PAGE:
On August 6, President Obama signed the Notice of Observation Treatment and Implication for Care Eligibility (NOTICE) Act (H.R. 876) into law, a move that many throughout the provider and patient camps have deemed an important, albeit preliminary step in reforming regulations that threaten residents’ access to vital long-term care and associated Medicare coverage.
GEM is a translation dictionary tool used to accurately and effectively translate or convert data from ICD-9 to ICD-10. This tool can be used by anyone who wants to convert coded data; however, it should not be used to code a claim, and is not a substitute for ICD-10 coding. GEM files are available at www.cms.gov/Medicare/Coding/ICD10/20. The GEMs are also known as crosswalks, as they provide important information linking codes of one system with codes in the other system.
The healthcare landscape is changing rapidly and frequently, compared to earlier periods. Providers generally had a substantial period of time to become accustomed to changes before they were required to be implemented. The proposed rule, released around May, would give us insight as to what the changes would be. Then providers would make their comments, with the final rule published by August and changes historically implemented October 1.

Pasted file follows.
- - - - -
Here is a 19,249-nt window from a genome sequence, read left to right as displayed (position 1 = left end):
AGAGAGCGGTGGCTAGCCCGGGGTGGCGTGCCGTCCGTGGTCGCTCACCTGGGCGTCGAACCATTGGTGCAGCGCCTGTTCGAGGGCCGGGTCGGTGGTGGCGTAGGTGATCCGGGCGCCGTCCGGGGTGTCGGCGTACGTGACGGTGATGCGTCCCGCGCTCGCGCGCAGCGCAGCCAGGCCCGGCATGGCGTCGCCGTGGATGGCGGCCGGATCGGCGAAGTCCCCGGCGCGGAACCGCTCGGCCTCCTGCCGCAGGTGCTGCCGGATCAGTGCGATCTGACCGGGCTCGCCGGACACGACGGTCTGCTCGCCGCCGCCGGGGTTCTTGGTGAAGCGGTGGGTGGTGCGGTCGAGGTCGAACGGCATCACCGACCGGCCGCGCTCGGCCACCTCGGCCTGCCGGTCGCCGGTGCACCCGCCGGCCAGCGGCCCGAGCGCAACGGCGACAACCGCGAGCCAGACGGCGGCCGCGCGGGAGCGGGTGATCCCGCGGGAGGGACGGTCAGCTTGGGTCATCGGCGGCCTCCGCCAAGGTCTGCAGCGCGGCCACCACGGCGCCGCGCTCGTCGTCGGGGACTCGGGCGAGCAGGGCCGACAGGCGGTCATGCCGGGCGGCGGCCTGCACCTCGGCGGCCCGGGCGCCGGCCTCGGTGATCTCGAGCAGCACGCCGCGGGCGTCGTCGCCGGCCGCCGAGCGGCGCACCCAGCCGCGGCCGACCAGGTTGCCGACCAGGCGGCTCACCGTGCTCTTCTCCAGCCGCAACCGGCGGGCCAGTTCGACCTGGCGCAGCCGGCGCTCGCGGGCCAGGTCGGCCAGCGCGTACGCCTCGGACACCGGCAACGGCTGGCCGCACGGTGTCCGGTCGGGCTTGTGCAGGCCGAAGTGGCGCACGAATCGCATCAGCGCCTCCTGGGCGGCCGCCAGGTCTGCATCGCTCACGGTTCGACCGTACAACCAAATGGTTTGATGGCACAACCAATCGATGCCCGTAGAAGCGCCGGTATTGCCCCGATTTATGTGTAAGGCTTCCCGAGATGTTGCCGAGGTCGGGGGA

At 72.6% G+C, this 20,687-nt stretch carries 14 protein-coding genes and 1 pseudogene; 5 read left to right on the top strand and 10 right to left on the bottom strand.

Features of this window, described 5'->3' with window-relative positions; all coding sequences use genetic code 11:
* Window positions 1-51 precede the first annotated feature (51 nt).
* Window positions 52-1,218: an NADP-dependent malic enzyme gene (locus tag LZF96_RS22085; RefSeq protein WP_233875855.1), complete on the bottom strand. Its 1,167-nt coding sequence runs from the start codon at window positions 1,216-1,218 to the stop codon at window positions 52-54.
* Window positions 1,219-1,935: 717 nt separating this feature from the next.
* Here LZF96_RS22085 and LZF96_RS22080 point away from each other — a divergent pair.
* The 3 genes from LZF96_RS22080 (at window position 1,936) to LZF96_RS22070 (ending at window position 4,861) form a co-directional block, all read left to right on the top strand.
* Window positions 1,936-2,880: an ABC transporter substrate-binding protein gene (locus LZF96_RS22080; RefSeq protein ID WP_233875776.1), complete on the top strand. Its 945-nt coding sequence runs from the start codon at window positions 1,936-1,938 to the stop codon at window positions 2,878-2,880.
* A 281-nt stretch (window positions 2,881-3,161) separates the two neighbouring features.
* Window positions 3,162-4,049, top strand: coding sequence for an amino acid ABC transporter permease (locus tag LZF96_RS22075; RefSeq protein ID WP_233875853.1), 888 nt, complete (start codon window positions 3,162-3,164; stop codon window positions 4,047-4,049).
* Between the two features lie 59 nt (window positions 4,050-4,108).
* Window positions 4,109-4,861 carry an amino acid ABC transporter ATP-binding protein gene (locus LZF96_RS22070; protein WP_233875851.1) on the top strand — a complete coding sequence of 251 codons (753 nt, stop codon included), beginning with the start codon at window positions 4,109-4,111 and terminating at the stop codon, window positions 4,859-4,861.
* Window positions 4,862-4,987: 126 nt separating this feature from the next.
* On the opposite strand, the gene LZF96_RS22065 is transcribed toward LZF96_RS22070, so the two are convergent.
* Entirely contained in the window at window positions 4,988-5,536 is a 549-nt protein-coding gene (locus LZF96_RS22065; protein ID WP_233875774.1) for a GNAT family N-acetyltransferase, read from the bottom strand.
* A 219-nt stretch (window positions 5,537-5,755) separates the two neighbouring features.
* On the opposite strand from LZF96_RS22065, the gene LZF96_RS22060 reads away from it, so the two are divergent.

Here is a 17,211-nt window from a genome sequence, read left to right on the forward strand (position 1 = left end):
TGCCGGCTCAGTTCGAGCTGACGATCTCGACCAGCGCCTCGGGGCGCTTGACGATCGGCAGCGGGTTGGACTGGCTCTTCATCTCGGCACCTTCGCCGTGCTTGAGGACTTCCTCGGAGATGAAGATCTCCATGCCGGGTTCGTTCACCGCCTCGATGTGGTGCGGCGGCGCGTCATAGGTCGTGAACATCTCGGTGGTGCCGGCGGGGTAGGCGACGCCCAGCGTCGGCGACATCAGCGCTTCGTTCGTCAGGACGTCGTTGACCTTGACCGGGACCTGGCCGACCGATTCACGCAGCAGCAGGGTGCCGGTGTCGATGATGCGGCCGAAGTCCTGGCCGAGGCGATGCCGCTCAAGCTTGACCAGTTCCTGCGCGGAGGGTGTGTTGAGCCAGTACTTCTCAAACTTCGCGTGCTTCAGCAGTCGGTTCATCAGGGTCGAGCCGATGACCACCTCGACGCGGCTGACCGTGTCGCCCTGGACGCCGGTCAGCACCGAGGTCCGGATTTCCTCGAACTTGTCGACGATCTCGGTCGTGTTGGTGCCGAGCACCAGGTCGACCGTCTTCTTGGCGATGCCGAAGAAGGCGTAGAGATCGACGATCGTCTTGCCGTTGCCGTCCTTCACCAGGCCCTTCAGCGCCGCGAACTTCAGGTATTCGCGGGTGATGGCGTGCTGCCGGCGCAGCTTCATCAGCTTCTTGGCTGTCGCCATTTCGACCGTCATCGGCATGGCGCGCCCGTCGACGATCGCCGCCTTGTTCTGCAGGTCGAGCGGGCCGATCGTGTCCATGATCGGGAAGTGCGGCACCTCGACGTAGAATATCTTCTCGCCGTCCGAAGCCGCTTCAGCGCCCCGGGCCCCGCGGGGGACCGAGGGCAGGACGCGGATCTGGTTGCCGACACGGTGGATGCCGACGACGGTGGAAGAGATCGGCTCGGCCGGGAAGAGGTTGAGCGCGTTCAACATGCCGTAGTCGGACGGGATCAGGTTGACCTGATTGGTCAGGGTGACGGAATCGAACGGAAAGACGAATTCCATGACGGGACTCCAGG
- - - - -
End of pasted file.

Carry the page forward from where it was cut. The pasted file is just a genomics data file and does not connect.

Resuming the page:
In its final SNF PPS rule for fiscal year (FY) 2016, released in late July, CMS pushed the bulk of its payment and practice reform–driven proposals from April through to fruition. In fact, one expert finds the two iterations of the rulemaking almost too close for comfort.
“It appears that CMS was rushing to get everything done, and they just did not change anything, which I think was surprising,” says David Gifford, MD, senior vice president of quality and regulatory affairs at the American Health Care Association (AHCA), a national trade association for long-term care providers. “We were generally disappointed that they didn’t take into consideration any of the comments. There were some really thoughtful comments … from a number of people.”
While experts doubt the final rule will blindside SNFs, they also warn providers against taking the forward-focused provisions—and their more distant implementation dates—too lightly. When coupled with the recently proposed overhauls to the industry’s long-untouched Conditions of Participation, the regulatory document bodes major changes to payment and care approaches for nursing homes in the years ahead.